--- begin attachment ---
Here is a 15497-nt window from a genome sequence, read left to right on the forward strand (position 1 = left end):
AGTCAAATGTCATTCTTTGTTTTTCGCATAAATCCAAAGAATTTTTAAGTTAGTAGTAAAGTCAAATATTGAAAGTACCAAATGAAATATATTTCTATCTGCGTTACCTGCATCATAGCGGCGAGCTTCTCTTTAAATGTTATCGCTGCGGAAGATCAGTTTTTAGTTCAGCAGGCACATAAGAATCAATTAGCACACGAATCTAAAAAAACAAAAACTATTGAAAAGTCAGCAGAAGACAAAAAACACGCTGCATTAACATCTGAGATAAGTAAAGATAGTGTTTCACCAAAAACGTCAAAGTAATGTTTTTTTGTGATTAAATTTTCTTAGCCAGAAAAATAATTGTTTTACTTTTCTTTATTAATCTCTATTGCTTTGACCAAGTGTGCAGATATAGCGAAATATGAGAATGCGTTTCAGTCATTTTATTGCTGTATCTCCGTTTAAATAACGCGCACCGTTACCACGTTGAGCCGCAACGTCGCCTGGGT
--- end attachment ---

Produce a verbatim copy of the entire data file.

Here is a 15497-nt window from a genome sequence, read left to right on the forward strand (position 1 = left end):
AGTCAAATGTCATTCTTTGTTTTTCGCATAAATCCAAAGAATTTTTAAGTTAGTAGTAAAGTCAAATATTGAAAGTACCAAATGAAATATATTTCTATCTGCGTTACCTGCATCATAGCGGCGAGCTTCTCTTTAAATGTTATCGCTGCGGAAGATCAGTTTTTAGTTCAGCAGGCACATAAGAATCAATTAGCACACGAATCTAAAAAAACAAAAACTATTGAAAAGTCAGCAGAAGACAAAAAACACGCTGCATTAACATCTGAGATAAGTAAAGATAGTGTTTCACCAAAAACGTCAAAGTAATGTTTTTTTGTGATTAAATTTTCTTAGCCAGAAAAATAATTGTTTTACTTTTCTTTATTAATCTCTATTGCTTTGACCAAGTGTGCAGATATAGCGAAATATGAGAATGCGTTTCAGTCATTTTATTGCTGTATCTCCGTTTAAATAACGCGCACCGTTACCACGTTGAGCCGCAACGTCGCCTGGGT